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Co-creation in health
E-citizens, e-patients, communities in shaping e-health, health literacy.
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Rescooped by Giuseppe Fattori from PHARMA NEWS, MULTICHANNEL & CROSSCHANNEL MAKETING
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A 3-stage model of patient-centered communication for addressing cancer patients’ emotional distress

A 3-stage model of patient-centered communication for addressing cancer patients’ emotional distress | Co-creation in health | Scoop.it

Results

A three-stage, conceptual model for assisting clinicians to more effectively address the challenges of recognizing, exploring, and managing cancer patients’ emotional distress in the clinical encounter was developed. To enhance and enact recognition of patients’ emotions, clinicians can engage in mindfulness, self-situational awareness, active listening, and facilitative communication. To enact exploration, clinicians can acknowledge and validate emotions and provide empathy. Finally, clinicians can provide information empathetically, identify therapeutic resources, and give referrals and interventions as needed to help lessen patients’ emotional distress.

Conclusion

This model serves as a framework for future research examining pathways that link clinicians’ emotional cue recognition to patient-centered responses exploring a patient's emotional distress to therapeutic actions that contribute to improved psychological and emotional health.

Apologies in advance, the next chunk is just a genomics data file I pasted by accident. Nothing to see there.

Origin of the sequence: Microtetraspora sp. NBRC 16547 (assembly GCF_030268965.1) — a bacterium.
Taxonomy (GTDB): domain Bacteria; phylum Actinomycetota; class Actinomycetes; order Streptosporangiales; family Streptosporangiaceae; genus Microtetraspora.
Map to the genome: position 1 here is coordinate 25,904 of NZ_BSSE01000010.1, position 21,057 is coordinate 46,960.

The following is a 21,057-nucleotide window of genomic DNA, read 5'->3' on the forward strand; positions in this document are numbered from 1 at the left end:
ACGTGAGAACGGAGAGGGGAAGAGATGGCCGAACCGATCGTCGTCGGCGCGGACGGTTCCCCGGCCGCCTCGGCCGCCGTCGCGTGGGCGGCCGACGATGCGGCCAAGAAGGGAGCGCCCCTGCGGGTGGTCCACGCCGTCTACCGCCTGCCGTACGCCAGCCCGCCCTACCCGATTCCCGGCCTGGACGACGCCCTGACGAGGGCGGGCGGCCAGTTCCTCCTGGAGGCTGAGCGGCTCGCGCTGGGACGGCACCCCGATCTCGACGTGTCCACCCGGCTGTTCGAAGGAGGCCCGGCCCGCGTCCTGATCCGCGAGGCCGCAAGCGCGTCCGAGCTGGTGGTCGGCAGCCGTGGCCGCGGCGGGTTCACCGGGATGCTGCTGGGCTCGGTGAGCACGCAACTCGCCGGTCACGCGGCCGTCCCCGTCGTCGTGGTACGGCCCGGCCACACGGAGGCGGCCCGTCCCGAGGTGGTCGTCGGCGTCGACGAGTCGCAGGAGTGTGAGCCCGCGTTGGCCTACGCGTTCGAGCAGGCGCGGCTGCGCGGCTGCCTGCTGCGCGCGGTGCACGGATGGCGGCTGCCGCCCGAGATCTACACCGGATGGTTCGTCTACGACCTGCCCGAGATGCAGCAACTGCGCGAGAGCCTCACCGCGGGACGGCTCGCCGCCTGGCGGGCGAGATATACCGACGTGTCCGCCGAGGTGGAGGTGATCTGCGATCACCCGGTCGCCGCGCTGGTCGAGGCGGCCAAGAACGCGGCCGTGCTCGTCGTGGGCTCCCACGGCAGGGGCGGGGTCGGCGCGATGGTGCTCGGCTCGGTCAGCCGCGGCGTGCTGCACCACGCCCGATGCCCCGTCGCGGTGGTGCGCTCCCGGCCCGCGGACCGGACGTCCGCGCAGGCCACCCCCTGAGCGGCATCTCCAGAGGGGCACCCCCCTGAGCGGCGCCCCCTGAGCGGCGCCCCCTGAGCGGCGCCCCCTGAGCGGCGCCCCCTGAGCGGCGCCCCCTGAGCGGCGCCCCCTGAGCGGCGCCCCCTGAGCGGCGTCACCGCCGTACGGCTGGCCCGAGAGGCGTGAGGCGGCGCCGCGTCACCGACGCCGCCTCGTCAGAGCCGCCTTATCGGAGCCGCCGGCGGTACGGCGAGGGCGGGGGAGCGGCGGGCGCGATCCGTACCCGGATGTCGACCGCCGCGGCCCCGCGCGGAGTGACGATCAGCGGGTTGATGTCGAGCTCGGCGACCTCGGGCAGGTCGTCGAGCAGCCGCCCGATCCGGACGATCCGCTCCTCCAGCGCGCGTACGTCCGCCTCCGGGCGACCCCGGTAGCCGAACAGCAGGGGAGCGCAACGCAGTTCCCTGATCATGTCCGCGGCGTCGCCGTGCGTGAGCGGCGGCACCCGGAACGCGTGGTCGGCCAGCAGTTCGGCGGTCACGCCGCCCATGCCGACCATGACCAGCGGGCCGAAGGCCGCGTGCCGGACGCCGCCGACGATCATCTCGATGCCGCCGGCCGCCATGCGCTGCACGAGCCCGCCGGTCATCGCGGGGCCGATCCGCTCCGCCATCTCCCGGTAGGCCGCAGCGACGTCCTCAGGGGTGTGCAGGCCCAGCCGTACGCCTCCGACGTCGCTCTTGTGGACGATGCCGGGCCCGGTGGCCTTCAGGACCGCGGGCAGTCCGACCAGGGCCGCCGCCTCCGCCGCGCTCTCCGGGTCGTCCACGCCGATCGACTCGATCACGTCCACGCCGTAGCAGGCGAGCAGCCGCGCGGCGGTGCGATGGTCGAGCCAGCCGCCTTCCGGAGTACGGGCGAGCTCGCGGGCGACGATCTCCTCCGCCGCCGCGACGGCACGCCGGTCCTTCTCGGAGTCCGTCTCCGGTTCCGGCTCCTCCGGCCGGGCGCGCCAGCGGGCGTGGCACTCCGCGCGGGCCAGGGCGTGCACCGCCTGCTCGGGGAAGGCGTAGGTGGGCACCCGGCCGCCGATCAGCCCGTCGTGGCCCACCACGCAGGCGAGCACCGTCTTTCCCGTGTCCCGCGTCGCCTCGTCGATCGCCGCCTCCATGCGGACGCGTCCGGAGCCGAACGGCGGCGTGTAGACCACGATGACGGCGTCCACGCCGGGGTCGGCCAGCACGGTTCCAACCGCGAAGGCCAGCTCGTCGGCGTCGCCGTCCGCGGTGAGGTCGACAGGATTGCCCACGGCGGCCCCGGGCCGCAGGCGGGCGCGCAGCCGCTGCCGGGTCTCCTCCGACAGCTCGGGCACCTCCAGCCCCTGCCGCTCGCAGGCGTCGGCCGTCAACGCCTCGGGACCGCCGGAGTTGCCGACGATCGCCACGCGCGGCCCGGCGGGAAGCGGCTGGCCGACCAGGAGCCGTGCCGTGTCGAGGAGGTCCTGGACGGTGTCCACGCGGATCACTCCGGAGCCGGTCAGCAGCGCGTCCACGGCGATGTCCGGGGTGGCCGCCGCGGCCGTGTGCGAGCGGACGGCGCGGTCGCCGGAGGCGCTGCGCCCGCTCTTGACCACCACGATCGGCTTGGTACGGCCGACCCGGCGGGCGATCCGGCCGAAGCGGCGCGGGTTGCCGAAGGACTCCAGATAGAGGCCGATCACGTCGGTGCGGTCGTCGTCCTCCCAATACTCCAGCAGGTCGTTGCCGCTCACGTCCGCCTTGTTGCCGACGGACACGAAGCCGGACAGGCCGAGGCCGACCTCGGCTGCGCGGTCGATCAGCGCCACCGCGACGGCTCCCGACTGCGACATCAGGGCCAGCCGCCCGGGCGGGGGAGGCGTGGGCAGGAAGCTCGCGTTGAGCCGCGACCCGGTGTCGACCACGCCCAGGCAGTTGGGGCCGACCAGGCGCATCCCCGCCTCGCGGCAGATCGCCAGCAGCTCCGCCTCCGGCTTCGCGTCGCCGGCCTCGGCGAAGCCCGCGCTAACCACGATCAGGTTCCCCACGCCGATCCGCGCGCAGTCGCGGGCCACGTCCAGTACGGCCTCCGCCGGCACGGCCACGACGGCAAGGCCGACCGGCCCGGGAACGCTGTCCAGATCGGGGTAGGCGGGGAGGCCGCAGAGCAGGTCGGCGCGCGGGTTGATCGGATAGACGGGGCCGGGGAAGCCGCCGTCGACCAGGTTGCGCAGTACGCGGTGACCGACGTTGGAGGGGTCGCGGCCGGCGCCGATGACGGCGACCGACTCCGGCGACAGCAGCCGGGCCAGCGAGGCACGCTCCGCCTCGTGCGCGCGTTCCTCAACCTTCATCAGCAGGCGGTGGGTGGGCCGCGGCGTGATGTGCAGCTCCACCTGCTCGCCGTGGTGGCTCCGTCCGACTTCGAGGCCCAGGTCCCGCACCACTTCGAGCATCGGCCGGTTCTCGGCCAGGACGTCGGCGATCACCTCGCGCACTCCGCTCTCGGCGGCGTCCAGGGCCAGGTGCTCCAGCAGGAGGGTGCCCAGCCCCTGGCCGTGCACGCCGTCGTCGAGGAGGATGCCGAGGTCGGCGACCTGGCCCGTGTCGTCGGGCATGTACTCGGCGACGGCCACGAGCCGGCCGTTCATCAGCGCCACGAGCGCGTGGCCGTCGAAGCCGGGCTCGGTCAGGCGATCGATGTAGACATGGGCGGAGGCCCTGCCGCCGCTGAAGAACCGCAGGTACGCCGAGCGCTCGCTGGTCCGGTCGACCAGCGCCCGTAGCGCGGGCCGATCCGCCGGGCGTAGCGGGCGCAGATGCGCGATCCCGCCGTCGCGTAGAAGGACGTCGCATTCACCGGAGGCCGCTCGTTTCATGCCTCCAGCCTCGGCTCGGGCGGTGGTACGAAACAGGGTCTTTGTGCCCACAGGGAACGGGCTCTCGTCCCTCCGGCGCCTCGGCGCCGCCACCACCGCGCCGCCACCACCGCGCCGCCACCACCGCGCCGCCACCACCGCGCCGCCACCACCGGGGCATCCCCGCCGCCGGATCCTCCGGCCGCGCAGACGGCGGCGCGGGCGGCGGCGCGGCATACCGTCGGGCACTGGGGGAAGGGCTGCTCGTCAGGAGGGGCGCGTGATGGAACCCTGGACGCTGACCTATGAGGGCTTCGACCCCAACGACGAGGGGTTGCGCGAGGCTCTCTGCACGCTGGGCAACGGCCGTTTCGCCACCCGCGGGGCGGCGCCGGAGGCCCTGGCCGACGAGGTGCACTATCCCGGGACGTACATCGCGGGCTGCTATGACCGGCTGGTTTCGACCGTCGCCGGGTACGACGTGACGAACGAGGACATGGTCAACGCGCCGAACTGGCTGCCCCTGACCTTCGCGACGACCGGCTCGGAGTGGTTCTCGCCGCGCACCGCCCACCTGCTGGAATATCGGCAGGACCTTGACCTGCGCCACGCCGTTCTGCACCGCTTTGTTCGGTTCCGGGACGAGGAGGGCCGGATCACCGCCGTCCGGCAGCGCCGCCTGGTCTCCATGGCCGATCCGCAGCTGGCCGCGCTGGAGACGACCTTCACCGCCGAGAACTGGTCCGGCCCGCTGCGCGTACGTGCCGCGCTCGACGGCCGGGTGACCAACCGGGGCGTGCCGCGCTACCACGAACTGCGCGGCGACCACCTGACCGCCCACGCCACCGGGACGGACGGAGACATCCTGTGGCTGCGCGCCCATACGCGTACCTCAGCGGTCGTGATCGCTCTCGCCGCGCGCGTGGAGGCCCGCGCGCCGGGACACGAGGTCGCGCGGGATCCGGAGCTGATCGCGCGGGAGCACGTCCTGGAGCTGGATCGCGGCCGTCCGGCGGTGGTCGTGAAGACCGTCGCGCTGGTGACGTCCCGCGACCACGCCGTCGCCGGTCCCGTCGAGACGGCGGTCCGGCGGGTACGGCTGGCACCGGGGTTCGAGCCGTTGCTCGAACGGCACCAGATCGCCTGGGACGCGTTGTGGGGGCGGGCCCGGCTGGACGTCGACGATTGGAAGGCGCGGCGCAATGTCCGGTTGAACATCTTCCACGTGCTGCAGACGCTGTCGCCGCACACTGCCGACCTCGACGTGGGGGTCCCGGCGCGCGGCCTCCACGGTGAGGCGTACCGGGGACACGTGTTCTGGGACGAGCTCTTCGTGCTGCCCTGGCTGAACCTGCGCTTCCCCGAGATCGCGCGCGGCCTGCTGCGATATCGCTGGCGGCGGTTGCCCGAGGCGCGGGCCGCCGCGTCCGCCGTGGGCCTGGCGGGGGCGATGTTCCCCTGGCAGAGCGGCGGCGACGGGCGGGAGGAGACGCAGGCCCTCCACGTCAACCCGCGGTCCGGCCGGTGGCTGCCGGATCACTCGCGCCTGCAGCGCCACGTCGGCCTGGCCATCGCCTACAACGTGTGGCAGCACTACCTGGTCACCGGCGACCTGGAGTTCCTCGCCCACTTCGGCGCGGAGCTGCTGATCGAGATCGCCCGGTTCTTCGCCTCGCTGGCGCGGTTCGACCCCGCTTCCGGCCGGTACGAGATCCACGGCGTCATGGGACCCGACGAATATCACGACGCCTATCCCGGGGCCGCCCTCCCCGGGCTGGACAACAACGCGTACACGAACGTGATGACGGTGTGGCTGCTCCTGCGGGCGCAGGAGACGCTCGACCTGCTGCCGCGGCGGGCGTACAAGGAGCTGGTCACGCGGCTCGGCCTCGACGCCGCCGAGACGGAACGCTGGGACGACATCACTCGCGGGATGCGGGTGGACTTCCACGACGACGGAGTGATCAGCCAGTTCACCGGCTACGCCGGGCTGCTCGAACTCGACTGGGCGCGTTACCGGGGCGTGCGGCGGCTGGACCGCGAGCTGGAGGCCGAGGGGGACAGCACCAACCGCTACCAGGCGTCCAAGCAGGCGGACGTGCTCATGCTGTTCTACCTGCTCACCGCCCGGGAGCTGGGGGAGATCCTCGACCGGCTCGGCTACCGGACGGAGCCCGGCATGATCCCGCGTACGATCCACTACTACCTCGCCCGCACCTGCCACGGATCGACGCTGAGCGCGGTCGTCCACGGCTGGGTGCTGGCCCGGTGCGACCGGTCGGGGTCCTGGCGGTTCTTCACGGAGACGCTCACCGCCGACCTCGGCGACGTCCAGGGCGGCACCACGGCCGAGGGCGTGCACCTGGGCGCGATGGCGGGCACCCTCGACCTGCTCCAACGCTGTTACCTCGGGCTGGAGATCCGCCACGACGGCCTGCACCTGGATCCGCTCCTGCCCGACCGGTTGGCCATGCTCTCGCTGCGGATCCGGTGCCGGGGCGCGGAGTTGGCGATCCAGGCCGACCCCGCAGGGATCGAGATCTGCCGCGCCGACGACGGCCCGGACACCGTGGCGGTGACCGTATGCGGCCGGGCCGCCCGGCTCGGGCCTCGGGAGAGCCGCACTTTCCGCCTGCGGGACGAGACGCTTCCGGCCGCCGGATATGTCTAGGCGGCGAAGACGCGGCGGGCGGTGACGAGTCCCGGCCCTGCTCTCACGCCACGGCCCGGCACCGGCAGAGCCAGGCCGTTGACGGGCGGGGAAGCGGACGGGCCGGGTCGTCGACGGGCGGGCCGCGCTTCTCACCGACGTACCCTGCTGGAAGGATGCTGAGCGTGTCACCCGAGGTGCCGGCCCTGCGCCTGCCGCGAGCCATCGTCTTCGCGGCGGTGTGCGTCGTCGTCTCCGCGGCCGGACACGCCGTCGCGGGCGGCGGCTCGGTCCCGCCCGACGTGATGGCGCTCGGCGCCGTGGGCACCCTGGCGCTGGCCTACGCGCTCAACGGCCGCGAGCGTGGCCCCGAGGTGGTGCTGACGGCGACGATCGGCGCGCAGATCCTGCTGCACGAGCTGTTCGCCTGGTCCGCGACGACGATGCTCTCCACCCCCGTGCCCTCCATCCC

Practical implications

Specific communicative and cognitive strategies are presented that can help clinicians better recognize a patient's emotional distress and respond in ways that have therapeutic value.


Via rob halkes, Lionel Reichardt / le Pharmageek
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rob halkes's curator insight, January 23, 2014 10:54 AM

Guideline for physicians, great!

(just a pity that the full publication needs to be heavily paid..)

Rescooped by Giuseppe Fattori from Cancer - Advances, Knowledge, Integrative & Holistic Treatments
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Evaluating Guidelines for PSA Screenings

Evaluating Guidelines for PSA Screenings | Co-creation in health | Scoop.it

For years, “routine” PSA assessment was considered a standard part of prudent, preventive medicine, and surveillance was commonly encouraged by doctors for men beginning in their 50’s.


Via Graham Player Ph.D.
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Graham Player Ph.D.'s curator insight, July 18, 2013 5:26 AM

Whether to have a blood test for prostate-specific antigen (PSA), an enzyme made by the prostate, to detect prostate problems and what to conclude from the results may not be simple to answer.

The test simply reveals how much of the prostate antigen a man has in his blood. There could be several reasons why PSA levels may be elevated, including infection, swelling of the prostate gland, and drugs (such as ibuprofen to treat minor aches and pains). These reasons do not indicate cancer. Conversely, low PSA readings are no guarantee of being cancer-free.